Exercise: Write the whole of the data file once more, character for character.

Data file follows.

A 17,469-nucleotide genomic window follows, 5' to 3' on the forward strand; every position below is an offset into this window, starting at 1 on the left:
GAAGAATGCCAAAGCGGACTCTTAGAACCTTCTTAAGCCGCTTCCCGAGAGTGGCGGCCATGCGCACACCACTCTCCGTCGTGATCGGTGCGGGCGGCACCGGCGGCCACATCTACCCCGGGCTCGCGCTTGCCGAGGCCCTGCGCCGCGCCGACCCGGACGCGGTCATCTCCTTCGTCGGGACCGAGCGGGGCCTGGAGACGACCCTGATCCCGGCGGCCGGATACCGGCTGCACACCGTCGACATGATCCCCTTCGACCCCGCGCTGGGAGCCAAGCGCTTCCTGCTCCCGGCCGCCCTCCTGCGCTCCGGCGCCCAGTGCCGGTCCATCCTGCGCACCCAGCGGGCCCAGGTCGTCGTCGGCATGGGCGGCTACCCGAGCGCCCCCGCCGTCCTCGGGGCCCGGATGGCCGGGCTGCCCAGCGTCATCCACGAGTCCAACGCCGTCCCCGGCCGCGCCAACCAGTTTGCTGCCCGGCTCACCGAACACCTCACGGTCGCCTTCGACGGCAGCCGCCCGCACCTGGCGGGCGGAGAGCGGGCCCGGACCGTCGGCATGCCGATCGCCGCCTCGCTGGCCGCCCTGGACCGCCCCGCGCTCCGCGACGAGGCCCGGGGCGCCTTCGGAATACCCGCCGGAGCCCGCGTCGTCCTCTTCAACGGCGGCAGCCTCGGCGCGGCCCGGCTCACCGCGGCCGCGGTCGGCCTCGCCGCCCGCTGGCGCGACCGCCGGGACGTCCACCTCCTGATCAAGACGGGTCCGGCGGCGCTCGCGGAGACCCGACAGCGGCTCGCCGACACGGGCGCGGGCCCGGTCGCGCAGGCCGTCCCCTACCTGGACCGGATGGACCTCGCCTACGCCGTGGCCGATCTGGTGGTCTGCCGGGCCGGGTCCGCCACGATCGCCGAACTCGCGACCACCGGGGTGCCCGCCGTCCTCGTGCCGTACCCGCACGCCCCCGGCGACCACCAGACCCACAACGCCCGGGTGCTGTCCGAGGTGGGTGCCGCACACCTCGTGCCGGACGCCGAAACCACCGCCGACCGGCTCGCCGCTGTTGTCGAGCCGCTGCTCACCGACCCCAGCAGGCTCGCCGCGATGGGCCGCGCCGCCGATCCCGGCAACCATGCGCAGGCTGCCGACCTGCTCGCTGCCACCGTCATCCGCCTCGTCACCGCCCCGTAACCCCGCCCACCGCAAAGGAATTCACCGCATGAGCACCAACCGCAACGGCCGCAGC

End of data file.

A 17,469-nucleotide genomic window follows, 5' to 3' on the forward strand; every position below is an offset into this window, starting at 1 on the left:
GAAGAATGCCAAAGCGGACTCTTAGAACCTTCTTAAGCCGCTTCCCGAGAGTGGCGGCCATGCGCACACCACTCTCCGTCGTGATCGGTGCGGGCGGCACCGGCGGCCACATCTACCCCGGGCTCGCGCTTGCCGAGGCCCTGCGCCGCGCCGACCCGGACGCGGTCATCTCCTTCGTCGGGACCGAGCGGGGCCTGGAGACGACCCTGATCCCGGCGGCCGGATACCGGCTGCACACCGTCGACATGATCCCCTTCGACCCCGCGCTGGGAGCCAAGCGCTTCCTGCTCCCGGCCGCCCTCCTGCGCTCCGGCGCCCAGTGCCGGTCCATCCTGCGCACCCAGCGGGCCCAGGTCGTCGTCGGCATGGGCGGCTACCCGAGCGCCCCCGCCGTCCTCGGGGCCCGGATGGCCGGGCTGCCCAGCGTCATCCACGAGTCCAACGCCGTCCCCGGCCGCGCCAACCAGTTTGCTGCCCGGCTCACCGAACACCTCACGGTCGCCTTCGACGGCAGCCGCCCGCACCTGGCGGGCGGAGAGCGGGCCCGGACCGTCGGCATGCCGATCGCCGCCTCGCTGGCCGCCCTGGACCGCCCCGCGCTCCGCGACGAGGCCCGGGGCGCCTTCGGAATACCCGCCGGAGCCCGCGTCGTCCTCTTCAACGGCGGCAGCCTCGGCGCGGCCCGGCTCACCGCGGCCGCGGTCGGCCTCGCCGCCCGCTGGCGCGACCGCCGGGACGTCCACCTCCTGATCAAGACGGGTCCGGCGGCGCTCGCGGAGACCCGACAGCGGCTCGCCGACACGGGCGCGGGCCCGGTCGCGCAGGCCGTCCCCTACCTGGACCGGATGGACCTCGCCTACGCCGTGGCCGATCTGGTGGTCTGCCGGGCCGGGTCCGCCACGATCGCCGAACTCGCGACCACCGGGGTGCCCGCCGTCCTCGTGCCGTACCCGCACGCCCCCGGCGACCACCAGACCCACAACGCCCGGGTGCTGTCCGAGGTGGGTGCCGCACACCTCGTGCCGGACGCCGAAACCACCGCCGACCGGCTCGCCGCTGTTGTCGAGCCGCTGCTCACCGACCCCAGCAGGCTCGCCGCGATGGGCCGCGCCGCCGATCCCGGCAACCATGCGCAGGCTGCCGACCTGCTCGCTGCCACCGTCATCCGCCTCGTCACCGCCCCGTAACCCCGCCCACCGCAAAGGAATTCACCGCATGAGCACCAACCGCAACGGCCGCAGC